Finally did you like Eddie LeBec as a character this season? I see from IMDB that he made most of his appearances this season, with one final appearance the next season, and then his eventual comedic (off-screen) passing. It was nice to see Carla somewhat happy & settled down, at least for a couple years.

    • Hi, Jon! Thanks for reading and commenting.

      Good questions. You know, I think “Backseat Becky, Up Front” is worthy of some discussion, just not as it pertains to the finest of the season. As usual, the simple answer is always, “this is a good episode that’s overshadowed by stronger offerings,” but there’s more to it than that. And, it must be said, you’re starting to know me so well — I do think there’s a lot of story ground the episode has to cover that suffocates what could be some potentially rewarding character beats.

      But first I’ll tell you what I like about the offering. I think where the installment most succeeds, to which I alluded in the above post, is in giving us a full circle look at Rebecca’s characterization in Season Six. Contrast the uptight you-know-what we met in the season premiere with the hysterical loser we see in the season finale; talk about both change and range! Similarly, I think the episode is one of Alley’s most animated efforts of the year, serving as a preview of what’s ahead for her on this series. I also like the way Sam handles Rebecca: he’s hot for her, but he’s not going to jeopardize their new friendship. It’s noble, but also in character, and as mentioned above, I really appreciate the “wait and see” decision on behalf of the producers regarding the pair’s potential romance — even if it doesn’t make for a very enjoyable scene in and of itself.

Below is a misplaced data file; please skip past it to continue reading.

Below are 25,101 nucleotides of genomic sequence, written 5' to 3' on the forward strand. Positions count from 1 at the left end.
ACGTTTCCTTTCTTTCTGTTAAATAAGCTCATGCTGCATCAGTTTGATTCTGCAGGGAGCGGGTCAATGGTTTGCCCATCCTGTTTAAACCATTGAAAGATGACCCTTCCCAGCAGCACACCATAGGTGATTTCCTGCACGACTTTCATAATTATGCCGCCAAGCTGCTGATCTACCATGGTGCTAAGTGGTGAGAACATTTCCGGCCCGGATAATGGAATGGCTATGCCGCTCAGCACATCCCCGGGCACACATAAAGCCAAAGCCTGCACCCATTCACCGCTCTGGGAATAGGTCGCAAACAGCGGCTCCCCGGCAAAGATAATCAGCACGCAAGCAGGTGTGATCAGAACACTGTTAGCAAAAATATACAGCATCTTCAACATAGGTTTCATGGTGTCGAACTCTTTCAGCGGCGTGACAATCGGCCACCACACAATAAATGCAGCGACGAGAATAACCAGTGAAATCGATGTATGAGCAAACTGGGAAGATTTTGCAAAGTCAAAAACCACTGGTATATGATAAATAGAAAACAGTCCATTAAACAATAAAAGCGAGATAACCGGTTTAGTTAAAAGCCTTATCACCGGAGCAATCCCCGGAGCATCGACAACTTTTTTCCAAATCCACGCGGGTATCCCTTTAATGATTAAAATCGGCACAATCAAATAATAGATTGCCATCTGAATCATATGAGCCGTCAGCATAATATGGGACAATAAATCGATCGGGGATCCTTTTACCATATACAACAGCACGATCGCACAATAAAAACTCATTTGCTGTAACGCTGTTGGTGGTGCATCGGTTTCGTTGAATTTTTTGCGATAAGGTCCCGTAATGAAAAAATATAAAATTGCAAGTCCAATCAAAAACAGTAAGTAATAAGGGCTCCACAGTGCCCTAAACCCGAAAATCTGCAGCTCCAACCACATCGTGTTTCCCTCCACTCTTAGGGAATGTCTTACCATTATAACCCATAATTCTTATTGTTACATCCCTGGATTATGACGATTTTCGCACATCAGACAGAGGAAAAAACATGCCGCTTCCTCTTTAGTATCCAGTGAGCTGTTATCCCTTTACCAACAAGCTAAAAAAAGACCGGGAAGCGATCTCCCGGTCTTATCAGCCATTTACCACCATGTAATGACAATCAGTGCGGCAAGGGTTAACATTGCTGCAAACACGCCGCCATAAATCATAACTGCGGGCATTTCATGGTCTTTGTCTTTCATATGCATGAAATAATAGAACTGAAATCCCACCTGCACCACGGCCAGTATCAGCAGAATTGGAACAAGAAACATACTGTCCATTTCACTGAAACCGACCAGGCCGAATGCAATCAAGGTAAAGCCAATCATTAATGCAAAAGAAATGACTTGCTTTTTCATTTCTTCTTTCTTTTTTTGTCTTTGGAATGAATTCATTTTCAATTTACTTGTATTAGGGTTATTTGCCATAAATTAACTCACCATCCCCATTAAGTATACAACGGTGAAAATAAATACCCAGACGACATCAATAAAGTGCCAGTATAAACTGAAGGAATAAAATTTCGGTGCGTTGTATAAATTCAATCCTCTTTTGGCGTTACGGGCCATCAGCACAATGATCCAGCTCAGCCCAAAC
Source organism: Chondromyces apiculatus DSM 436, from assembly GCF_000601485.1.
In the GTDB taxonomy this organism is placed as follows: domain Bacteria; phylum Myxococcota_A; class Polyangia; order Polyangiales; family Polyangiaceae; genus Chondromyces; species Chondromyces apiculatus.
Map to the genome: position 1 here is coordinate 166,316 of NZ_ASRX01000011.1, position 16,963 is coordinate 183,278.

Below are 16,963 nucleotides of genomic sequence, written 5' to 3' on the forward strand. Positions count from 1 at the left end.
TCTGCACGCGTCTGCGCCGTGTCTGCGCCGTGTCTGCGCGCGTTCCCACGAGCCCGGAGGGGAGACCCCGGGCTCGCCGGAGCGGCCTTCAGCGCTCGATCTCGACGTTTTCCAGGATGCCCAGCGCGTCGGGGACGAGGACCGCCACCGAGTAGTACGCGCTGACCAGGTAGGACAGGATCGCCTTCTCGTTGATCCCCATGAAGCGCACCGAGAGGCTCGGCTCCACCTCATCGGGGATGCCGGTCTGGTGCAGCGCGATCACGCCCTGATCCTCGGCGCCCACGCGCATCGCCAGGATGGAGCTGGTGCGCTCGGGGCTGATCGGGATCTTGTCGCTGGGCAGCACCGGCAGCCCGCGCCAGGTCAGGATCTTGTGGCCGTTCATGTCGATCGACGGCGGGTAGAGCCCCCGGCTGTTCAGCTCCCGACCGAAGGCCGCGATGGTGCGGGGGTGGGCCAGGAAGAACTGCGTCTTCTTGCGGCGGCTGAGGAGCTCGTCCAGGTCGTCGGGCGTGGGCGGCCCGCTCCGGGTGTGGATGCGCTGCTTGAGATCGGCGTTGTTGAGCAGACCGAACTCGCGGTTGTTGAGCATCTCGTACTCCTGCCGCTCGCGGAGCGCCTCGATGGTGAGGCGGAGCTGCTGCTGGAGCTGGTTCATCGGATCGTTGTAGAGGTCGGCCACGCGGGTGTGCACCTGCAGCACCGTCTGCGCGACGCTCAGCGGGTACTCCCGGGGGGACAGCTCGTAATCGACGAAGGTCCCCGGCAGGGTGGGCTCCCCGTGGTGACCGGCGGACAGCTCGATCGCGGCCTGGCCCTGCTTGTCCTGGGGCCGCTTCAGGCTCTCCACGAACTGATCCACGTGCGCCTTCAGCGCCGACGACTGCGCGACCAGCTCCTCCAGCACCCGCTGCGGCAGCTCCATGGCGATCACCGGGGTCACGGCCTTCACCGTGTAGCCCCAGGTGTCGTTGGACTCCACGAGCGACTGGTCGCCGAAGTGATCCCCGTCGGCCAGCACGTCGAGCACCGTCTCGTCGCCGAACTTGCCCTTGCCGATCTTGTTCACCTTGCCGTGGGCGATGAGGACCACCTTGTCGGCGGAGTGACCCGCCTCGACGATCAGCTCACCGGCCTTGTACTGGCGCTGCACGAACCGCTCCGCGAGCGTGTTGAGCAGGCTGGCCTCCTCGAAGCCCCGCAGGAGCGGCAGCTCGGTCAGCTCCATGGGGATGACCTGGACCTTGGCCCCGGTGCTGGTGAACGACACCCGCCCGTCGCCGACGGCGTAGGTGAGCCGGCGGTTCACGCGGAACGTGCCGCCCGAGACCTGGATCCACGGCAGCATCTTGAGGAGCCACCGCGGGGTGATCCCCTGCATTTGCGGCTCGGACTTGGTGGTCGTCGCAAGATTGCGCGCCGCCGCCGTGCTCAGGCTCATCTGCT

On the other hand, I think something hindering the episode’s overall appeal is that, in comparison to the majority of the other season finales — most of which are bigger, while a few of which (like next season’s) are smaller — this is one that doesn’t comedically stack up as strong. Like other finales, it serves a narrative purpose, but this time it’s for an arc that never completely worked; so if this episode is going to succeed, it has to be funnier than an average entry. And it’s not. Yet what’s even more painful is how hard the episode tries to be REALLY funny, with big broad slapstick laughs that end up being hit-and-miss. (More hits than misses, though.)